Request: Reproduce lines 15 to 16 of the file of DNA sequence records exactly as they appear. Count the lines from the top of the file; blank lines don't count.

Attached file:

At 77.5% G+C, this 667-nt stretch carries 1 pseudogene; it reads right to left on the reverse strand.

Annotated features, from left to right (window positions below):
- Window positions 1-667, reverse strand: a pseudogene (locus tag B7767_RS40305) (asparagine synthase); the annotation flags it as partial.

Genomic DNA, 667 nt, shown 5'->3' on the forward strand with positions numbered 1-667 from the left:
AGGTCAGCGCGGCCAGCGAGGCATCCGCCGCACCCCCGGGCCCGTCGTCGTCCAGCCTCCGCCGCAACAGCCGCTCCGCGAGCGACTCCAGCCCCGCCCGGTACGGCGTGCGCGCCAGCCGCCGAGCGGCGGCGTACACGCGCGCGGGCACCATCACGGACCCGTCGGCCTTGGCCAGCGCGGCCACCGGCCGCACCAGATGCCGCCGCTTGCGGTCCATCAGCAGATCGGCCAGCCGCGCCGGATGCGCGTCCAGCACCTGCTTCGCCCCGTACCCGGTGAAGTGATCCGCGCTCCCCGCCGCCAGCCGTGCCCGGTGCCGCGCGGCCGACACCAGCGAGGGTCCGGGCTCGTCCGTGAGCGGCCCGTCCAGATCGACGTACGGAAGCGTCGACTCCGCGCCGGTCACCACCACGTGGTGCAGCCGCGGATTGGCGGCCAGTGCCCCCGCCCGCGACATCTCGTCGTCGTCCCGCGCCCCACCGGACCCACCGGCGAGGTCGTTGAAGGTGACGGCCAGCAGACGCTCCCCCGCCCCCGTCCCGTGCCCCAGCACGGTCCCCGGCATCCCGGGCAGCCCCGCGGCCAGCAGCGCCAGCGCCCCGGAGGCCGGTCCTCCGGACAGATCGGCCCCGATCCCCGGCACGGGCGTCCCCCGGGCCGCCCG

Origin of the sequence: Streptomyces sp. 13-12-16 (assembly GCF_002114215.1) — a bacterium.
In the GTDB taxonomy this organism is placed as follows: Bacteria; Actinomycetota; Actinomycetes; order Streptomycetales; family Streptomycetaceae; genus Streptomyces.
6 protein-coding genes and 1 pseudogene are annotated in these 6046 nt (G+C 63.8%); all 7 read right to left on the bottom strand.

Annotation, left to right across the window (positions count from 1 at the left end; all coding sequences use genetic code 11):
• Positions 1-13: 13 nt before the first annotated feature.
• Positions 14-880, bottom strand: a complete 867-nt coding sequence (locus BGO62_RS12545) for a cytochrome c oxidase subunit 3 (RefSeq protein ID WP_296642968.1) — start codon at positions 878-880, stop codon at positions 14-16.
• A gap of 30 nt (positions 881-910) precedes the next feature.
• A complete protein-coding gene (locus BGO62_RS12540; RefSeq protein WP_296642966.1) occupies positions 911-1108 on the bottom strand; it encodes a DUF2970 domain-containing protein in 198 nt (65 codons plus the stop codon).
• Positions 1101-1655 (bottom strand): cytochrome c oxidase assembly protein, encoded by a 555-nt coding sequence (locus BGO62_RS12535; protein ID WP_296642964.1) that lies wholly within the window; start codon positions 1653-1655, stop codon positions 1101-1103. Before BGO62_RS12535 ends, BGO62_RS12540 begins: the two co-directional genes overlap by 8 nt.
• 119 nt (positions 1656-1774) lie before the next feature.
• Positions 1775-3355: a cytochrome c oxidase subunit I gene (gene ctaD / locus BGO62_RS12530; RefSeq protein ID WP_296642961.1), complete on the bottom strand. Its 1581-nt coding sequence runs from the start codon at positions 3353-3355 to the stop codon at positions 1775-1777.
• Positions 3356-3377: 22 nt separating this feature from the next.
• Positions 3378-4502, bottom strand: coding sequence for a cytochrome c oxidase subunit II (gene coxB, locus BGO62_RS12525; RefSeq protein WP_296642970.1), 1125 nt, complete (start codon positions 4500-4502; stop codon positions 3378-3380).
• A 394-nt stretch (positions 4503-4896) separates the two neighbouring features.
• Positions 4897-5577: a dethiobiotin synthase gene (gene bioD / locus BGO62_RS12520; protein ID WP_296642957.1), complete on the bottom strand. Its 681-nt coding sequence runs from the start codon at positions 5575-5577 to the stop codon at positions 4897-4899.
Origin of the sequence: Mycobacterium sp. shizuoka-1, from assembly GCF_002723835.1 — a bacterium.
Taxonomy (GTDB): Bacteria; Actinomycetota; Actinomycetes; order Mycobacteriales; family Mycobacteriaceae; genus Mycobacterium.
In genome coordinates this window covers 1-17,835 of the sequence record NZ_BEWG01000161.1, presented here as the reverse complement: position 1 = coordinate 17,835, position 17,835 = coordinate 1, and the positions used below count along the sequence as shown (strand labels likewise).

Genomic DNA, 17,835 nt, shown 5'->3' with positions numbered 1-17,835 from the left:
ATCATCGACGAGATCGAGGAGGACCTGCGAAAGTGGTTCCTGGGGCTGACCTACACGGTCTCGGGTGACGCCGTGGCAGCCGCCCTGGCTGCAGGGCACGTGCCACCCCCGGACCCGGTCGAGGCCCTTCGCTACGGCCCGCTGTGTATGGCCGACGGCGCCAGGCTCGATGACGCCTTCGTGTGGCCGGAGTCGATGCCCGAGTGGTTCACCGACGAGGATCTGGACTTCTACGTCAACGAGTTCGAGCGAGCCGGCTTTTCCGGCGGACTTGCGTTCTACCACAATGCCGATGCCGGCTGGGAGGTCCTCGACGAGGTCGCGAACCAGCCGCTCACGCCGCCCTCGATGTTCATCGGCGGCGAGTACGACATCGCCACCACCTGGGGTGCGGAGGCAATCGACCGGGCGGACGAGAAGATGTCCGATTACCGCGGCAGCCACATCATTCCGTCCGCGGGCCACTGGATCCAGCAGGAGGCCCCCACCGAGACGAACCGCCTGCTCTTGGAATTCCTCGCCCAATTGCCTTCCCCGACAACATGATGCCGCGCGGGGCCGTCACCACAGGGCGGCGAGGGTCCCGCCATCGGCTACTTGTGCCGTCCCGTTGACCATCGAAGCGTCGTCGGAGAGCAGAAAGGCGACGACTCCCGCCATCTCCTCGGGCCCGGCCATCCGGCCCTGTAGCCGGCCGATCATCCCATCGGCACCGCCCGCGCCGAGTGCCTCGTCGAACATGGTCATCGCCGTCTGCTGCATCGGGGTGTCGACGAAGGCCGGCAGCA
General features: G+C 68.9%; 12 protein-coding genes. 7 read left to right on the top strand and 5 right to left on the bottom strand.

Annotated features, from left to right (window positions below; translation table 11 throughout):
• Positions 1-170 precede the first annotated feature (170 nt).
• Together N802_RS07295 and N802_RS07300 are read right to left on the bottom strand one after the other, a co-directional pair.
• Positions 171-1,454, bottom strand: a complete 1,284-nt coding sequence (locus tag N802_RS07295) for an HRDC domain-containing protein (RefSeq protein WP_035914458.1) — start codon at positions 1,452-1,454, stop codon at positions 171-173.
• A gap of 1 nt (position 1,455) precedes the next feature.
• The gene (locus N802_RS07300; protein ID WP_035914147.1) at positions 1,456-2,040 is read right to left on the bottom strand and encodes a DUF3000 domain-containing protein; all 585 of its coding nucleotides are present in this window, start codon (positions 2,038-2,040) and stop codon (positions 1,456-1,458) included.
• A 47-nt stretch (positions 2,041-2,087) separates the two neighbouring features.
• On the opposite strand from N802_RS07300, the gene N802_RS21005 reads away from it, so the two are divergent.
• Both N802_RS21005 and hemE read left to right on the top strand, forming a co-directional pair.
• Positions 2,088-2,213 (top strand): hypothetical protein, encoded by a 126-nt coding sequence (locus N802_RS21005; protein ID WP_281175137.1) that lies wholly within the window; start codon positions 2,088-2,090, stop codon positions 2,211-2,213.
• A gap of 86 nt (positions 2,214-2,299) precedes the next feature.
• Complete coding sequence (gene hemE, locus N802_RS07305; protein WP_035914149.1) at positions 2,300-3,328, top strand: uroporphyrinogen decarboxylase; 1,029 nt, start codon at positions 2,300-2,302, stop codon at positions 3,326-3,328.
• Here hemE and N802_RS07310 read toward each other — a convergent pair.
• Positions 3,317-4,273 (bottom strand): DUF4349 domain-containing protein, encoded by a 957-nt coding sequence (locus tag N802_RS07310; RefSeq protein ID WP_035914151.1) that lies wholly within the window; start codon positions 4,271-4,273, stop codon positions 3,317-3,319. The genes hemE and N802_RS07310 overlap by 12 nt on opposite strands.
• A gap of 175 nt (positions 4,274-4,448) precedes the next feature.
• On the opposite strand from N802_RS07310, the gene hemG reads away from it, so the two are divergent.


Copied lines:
• 119 nt (positions 1656-1774) lie before the next feature.
• Positions 1775-3355: a cytochrome c oxidase subunit I gene (gene ctaD / locus BGO62_RS12530; RefSeq protein ID WP_296642961.1), complete on the bottom strand. Its 1581-nt coding sequence runs from the start codon at positions 3353-3355 to the stop codon at positions 1775-1777.